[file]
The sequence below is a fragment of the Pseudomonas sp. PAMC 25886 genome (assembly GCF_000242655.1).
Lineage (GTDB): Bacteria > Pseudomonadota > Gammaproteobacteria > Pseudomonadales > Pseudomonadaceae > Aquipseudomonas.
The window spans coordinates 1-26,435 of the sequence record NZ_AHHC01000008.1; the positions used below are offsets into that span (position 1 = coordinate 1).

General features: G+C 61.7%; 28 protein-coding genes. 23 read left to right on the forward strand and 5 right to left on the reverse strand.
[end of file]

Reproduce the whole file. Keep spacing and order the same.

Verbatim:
The sequence below is a fragment of the Pseudomonas sp. PAMC 25886 genome (assembly GCF_000242655.1).
Lineage (GTDB): Bacteria > Pseudomonadota > Gammaproteobacteria > Pseudomonadales > Pseudomonadaceae > Aquipseudomonas.
The window spans coordinates 1-26,435 of the sequence record NZ_AHHC01000008.1; the positions used below are offsets into that span (position 1 = coordinate 1).

General features: G+C 61.7%; 28 protein-coding genes. 23 read left to right on the forward strand and 5 right to left on the reverse strand.